for legalities to be sorted out. A couple of dozen actually sneaked out into the
market place when Titan, under the impression that everything was about to be
resolved, sent some out for a signing. Funnily enough at Dreddcon I signed a copy
someone had bought on Ebay. They are at the moment genuine collector's items and
I myself have two that Titan sent me at the time (as I believe does Grant).
talking to DC about the Sebastian O reprint.
The Red Seas
has hit at a time when pirates have suddenly and unexpectedly become cool. What
do you see as the main appeal of Red Seas? Is Rebellion rush-releasing a collected
version of the first strip?
Actually, Red Seas
predates "Pirate Cool" by a considerable period as Ian pitched an earlier
version to Archie Goodwin at Epic years ago, that Phil Winslade was going to draw.
Anyway, perhaps it's not really for me to say where the main appeal of Red Sea
lies being one of the creative team. Hopefully it's because it's a classically
structured, well written adventure story in a setting people either aren't familiar
with or at least haven't seen for some time and so has that sense of the exotic.
That and the fact that history is the new Rock and Roll.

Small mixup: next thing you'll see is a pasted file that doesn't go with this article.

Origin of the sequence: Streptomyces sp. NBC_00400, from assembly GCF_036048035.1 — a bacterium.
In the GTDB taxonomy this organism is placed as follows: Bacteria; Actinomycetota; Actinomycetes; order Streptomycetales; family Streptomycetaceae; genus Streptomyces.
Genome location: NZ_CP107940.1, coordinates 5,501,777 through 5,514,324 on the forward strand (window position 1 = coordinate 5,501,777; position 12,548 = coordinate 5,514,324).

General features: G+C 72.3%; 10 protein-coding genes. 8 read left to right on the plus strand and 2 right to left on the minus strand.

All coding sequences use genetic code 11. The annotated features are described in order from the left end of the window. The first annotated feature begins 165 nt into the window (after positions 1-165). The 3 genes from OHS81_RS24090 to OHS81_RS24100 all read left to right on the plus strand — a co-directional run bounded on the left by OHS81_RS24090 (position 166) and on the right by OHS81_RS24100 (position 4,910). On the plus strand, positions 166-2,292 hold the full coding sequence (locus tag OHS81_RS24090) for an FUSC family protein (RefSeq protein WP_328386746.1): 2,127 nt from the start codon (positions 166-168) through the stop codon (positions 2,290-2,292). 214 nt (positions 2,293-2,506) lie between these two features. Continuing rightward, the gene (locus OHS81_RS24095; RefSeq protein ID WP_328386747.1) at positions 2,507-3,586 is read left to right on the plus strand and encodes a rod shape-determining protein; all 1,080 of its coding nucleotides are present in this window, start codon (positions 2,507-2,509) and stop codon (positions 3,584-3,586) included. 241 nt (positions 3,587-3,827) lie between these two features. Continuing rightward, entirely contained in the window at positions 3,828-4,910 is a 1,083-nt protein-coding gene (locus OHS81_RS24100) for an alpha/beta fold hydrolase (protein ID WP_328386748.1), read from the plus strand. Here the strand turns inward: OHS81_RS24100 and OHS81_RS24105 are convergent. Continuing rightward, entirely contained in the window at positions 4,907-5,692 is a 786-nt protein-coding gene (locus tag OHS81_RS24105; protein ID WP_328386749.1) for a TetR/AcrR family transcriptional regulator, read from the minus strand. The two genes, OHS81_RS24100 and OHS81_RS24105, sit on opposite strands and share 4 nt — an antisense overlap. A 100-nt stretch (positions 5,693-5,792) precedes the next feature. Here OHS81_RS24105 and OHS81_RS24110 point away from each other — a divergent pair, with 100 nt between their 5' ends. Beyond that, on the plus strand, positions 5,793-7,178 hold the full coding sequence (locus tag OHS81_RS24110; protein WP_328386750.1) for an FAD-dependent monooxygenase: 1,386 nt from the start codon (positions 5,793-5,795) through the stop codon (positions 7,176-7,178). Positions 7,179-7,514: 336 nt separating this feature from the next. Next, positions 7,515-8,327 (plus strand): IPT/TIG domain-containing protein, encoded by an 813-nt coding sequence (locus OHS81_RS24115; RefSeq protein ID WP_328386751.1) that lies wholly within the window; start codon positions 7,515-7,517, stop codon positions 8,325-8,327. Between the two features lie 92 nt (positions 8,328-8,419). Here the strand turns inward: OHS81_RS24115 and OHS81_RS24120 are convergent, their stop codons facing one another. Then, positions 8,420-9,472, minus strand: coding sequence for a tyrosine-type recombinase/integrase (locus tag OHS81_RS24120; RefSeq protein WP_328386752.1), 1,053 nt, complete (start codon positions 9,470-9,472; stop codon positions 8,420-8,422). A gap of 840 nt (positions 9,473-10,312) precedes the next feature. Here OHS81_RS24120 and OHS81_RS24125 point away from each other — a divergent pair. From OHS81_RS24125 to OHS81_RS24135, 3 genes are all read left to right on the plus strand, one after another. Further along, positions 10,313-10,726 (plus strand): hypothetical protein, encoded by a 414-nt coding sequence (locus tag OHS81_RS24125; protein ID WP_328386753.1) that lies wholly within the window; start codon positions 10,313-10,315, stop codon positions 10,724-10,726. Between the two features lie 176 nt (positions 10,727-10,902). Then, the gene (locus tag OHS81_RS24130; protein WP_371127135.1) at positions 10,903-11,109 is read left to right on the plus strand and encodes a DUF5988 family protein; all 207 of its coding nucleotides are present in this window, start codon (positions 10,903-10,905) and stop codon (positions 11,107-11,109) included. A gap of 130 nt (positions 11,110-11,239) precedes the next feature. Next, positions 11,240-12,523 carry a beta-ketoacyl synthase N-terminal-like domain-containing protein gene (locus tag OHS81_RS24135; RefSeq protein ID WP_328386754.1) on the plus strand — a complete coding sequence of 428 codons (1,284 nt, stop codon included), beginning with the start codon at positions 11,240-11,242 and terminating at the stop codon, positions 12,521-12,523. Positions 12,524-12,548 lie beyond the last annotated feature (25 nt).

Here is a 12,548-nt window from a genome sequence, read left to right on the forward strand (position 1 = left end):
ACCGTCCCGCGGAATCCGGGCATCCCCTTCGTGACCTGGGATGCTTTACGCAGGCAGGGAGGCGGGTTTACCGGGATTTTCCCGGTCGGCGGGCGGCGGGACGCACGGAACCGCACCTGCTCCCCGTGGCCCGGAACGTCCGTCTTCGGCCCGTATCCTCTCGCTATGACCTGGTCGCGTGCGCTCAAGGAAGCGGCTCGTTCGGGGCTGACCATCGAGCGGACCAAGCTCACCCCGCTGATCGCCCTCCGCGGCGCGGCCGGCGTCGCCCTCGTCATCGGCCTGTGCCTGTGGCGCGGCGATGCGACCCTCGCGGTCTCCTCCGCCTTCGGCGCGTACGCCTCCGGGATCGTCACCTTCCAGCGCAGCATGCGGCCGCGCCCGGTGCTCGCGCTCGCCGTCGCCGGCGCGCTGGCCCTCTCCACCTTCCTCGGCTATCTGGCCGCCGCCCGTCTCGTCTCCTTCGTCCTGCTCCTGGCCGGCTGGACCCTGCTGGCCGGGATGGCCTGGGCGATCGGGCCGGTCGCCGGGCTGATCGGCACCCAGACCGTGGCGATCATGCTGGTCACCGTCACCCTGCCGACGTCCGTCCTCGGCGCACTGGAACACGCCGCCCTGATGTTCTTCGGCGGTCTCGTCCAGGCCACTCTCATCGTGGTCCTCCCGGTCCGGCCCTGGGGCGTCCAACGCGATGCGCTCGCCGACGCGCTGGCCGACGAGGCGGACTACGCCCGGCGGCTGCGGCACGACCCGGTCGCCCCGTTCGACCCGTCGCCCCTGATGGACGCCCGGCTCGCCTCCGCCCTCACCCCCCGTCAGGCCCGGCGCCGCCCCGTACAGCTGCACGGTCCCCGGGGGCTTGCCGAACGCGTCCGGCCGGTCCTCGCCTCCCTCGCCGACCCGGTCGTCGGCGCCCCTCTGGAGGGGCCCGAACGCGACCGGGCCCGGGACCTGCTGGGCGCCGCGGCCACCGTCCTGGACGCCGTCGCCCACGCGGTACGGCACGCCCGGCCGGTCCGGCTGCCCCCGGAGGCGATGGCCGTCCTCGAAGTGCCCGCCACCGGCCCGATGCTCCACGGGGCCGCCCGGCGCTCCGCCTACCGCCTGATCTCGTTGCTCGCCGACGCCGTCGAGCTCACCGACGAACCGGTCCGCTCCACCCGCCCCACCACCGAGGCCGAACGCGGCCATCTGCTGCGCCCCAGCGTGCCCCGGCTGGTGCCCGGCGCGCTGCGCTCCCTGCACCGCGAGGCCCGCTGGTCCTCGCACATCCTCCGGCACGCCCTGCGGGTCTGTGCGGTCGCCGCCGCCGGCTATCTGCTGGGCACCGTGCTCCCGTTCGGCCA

There are plans,
I believe, for a collected version of the first series to be released sometime
How much research
did you undertake for the Red Seas, and was this different from the research or
preparation you normally do for a new series?
There was much
more library, bookshop and internet trawling than normal. Researching a series
that has already appeared in 2000AD is pretty easy in that it’s just a case
of referring to back issues which the office can provide if you don’t have
them yourself. Ian and I talked over common likes (we're both big adventure movie
fans for example) and came up with list of source material, some of which I had
or could get and some of which he had and, in an absurd act of generosity, gave
to me. The first series was inspired by amongst other things: Tales Of Pirates
And Buccaneers by Howard Pyle; Treasure Island as illustrated by NC
Wyeth; The Sea Hawk; Marilyn Manson; Ray Harryhausen; Night Of The Living
Dead; Moby Dick; Time Bandits; Ron Embleton’s pirate illustrations
for Look And Learn and Angus MacBride’s pirate Illustrations for Osprey.
What can we
expect from Red Seas: Twilight of the Idols?
I’m going to skirt
around this question as by the time anyone reads this Twilight of The Idols will
be more than half way through. However I can tell you that the third series will
probably see our boys back in England and probably down on their luck again.
Ian and I have
come to realise just how many story possibilities the Eighteenth Century has to
offer, a lot of which we can shoehorn in to Red Seas in some way. Mistress Merril,
for example, is descended from a family of English emigres to The Virginias, half
of them rebels during the War Of Independence and the other half loyalists who
left for Canada after the war was over (as did a large percentage of the US population,
for you history buffs)